I have not seen this film and at first I wasn't sure if I wanted to, but you had me at monstrous little demon baby. LOL

    ReplyDelete
  6. Hi John! Thanks for stopping by. See it, you may just get a kick out of it!
    -Chris

    ReplyDelete
  7. You do an excellent job of taking a mess of a movie and offering a number of reasons why someone might want to watch it anyway. Plus there's the historical interest - the movie that ran Hammer into the ground (sort of). To the Devil is an object lesson in how important a good script is to the final product. Even a stellar cast couldn't save this one. Nice job!

    ReplyDelete
  8. Hi Brian - thanks! Sometimes it’s more fun to write about the bad ones than the good ones, especially ones with great actors like these. Even rotten movies can be entertaining to watch over and over, deconstruct and analyse, for total movie freaks like us!! Cheers!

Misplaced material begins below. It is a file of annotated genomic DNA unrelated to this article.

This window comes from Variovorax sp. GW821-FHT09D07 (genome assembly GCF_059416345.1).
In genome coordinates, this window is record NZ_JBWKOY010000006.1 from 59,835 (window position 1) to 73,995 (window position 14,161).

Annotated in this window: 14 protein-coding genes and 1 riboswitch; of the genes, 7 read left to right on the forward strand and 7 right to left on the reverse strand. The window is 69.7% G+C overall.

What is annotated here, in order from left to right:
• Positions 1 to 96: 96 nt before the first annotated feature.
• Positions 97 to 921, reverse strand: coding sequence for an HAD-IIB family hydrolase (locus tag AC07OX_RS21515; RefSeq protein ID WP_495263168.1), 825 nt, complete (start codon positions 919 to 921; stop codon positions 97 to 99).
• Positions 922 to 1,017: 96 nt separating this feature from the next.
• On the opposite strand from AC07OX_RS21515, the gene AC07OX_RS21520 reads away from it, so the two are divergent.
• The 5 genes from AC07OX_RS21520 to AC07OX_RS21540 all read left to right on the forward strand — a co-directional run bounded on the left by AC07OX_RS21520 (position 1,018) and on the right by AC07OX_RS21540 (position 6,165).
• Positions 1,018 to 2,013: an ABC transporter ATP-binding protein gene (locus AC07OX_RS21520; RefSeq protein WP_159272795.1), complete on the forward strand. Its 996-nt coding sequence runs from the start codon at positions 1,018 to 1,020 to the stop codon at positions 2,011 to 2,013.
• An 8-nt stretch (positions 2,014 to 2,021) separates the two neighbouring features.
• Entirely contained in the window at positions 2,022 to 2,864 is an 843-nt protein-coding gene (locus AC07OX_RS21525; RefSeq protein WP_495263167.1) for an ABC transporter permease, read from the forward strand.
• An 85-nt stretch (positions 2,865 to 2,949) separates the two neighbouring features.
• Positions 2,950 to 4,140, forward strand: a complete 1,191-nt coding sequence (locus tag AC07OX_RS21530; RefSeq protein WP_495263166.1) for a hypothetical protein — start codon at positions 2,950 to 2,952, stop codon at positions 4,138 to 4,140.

- Chris

    ReplyDelete
  9. Wonderful post on a train wreck of a film (but a kind of fascinating train wreck). You really highlighted its good points and it would have been interesting(!?) to see Klaus Kinski spout those lines instead of Widmark.

    ReplyDelete
  10. Hi Dick - thanks for stopping by and for your kind words. You are right, the great Klaus Kinski could read the phone book and make it seem profound!
    -Chris

    ReplyDelete
  11. I love your description of Lee as "the personification of elegant evil". Beautifully stated.

    ReplyDelete
  12. Hi Silver Screenings! Thanks for stopping by! Loved your blog post on Beyond Mombasa!
    - Chris